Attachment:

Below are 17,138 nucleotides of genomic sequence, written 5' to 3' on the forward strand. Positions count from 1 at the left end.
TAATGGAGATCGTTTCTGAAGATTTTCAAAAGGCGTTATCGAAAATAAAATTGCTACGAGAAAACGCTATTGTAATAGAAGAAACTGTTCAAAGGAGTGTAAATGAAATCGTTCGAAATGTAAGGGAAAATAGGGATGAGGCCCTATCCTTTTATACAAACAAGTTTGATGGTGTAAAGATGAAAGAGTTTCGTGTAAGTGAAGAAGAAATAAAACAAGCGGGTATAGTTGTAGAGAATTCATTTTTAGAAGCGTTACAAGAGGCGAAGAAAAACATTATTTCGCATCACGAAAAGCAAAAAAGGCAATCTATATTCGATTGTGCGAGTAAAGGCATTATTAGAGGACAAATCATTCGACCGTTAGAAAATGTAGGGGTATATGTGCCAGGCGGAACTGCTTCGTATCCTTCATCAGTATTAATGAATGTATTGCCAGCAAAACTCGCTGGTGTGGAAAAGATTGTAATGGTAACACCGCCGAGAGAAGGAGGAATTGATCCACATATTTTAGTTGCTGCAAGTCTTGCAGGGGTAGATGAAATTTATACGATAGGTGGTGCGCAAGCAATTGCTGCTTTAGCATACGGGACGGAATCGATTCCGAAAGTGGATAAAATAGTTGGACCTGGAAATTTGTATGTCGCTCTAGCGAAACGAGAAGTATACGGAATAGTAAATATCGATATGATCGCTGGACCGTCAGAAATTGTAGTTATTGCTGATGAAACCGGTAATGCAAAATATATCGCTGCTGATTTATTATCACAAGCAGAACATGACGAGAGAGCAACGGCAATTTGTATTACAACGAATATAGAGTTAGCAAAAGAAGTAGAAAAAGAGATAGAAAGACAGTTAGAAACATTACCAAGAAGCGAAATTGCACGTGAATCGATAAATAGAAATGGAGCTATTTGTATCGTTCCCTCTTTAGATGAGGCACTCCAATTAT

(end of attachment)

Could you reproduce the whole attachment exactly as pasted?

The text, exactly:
Below are 17,138 nucleotides of genomic sequence, written 5' to 3' on the forward strand. Positions count from 1 at the left end.
TAATGGAGATCGTTTCTGAAGATTTTCAAAAGGCGTTATCGAAAATAAAATTGCTACGAGAAAACGCTATTGTAATAGAAGAAACTGTTCAAAGGAGTGTAAATGAAATCGTTCGAAATGTAAGGGAAAATAGGGATGAGGCCCTATCCTTTTATACAAACAAGTTTGATGGTGTAAAGATGAAAGAGTTTCGTGTAAGTGAAGAAGAAATAAAACAAGCGGGTATAGTTGTAGAGAATTCATTTTTAGAAGCGTTACAAGAGGCGAAGAAAAACATTATTTCGCATCACGAAAAGCAAAAAAGGCAATCTATATTCGATTGTGCGAGTAAAGGCATTATTAGAGGACAAATCATTCGACCGTTAGAAAATGTAGGGGTATATGTGCCAGGCGGAACTGCTTCGTATCCTTCATCAGTATTAATGAATGTATTGCCAGCAAAACTCGCTGGTGTGGAAAAGATTGTAATGGTAACACCGCCGAGAGAAGGAGGAATTGATCCACATATTTTAGTTGCTGCAAGTCTTGCAGGGGTAGATGAAATTTATACGATAGGTGGTGCGCAAGCAATTGCTGCTTTAGCATACGGGACGGAATCGATTCCGAAAGTGGATAAAATAGTTGGACCTGGAAATTTGTATGTCGCTCTAGCGAAACGAGAAGTATACGGAATAGTAAATATCGATATGATCGCTGGACCGTCAGAAATTGTAGTTATTGCTGATGAAACCGGTAATGCAAAATATATCGCTGCTGATTTATTATCACAAGCAGAACATGACGAGAGAGCAACGGCAATTTGTATTACAACGAATATAGAGTTAGCAAAAGAAGTAGAAAAAGAGATAGAAAGACAGTTAGAAACATTACCAAGAAGCGAAATTGCACGTGAATCGATAAATAGAAATGGAGCTATTTGTATCGTTCCCTCTTTAGATGAGGCACTCCAATTAT